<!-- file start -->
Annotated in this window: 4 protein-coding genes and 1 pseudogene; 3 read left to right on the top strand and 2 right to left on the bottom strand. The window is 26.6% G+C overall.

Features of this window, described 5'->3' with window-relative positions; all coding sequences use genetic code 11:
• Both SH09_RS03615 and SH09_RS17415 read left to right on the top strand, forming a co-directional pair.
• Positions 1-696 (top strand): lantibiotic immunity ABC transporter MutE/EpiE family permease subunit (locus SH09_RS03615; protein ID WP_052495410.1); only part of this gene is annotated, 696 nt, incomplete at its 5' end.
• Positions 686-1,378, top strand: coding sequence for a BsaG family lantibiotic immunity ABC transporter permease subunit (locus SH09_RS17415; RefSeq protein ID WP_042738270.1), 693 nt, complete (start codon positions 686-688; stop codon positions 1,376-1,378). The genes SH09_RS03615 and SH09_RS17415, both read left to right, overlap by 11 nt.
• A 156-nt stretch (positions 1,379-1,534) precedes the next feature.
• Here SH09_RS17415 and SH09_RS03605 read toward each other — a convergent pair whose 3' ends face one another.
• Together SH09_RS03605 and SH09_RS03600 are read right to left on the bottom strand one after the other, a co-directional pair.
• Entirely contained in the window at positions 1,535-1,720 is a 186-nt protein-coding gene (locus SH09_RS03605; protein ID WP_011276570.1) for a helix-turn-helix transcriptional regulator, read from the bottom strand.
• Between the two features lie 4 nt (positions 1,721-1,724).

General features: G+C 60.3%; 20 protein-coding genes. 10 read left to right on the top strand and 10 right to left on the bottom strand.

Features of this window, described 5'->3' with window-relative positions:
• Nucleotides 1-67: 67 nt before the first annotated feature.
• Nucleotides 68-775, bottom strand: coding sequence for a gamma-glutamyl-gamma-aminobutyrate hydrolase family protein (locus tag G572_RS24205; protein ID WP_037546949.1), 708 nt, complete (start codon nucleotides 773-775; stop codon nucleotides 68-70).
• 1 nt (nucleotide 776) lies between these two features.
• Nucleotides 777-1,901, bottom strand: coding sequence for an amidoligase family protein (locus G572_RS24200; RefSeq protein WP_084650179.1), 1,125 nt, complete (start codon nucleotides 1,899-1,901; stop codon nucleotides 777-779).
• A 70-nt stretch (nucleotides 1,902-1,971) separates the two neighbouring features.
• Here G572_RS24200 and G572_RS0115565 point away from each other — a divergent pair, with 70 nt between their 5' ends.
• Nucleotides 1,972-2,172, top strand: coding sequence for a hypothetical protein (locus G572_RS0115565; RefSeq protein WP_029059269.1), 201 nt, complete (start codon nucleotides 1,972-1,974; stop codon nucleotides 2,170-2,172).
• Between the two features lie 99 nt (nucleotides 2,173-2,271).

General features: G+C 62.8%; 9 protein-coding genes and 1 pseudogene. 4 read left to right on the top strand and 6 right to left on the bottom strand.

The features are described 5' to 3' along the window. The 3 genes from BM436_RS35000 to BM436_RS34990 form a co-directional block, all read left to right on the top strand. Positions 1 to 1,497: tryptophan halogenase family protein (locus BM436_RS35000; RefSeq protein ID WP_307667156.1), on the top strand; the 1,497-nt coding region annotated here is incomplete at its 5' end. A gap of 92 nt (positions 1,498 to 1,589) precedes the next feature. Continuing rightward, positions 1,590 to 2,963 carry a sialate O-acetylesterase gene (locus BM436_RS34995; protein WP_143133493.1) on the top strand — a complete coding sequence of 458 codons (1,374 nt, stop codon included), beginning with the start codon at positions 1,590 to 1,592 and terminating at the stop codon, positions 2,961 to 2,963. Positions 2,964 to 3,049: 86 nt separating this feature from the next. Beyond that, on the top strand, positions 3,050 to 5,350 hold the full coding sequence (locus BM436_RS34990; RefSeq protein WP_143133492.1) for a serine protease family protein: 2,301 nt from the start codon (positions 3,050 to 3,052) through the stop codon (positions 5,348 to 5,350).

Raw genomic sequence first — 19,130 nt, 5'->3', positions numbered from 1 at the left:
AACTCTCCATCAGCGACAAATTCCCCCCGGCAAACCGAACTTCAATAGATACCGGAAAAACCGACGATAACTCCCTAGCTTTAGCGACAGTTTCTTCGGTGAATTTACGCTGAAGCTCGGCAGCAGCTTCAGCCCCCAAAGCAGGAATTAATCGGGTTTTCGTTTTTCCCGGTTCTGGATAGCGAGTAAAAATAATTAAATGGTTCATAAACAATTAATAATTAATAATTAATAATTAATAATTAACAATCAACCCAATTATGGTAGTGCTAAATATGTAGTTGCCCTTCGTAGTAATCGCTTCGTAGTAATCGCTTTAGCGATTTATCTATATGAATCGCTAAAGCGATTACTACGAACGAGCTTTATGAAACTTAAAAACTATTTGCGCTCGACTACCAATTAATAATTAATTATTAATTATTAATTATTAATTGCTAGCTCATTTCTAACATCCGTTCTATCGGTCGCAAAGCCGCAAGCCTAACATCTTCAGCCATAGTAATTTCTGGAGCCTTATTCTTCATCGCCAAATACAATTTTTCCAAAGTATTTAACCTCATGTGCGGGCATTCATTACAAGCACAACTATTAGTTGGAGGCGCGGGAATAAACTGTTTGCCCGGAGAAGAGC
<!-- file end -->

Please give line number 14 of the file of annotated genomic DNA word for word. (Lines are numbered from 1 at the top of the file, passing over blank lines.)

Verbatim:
• Nucleotides 68-775, bottom strand: coding sequence for a gamma-glutamyl-gamma-aminobutyrate hydrolase family protein (locus tag G572_RS24205; protein ID WP_037546949.1), 708 nt, complete (start codon nucleotides 773-775; stop codon nucleotides 68-70).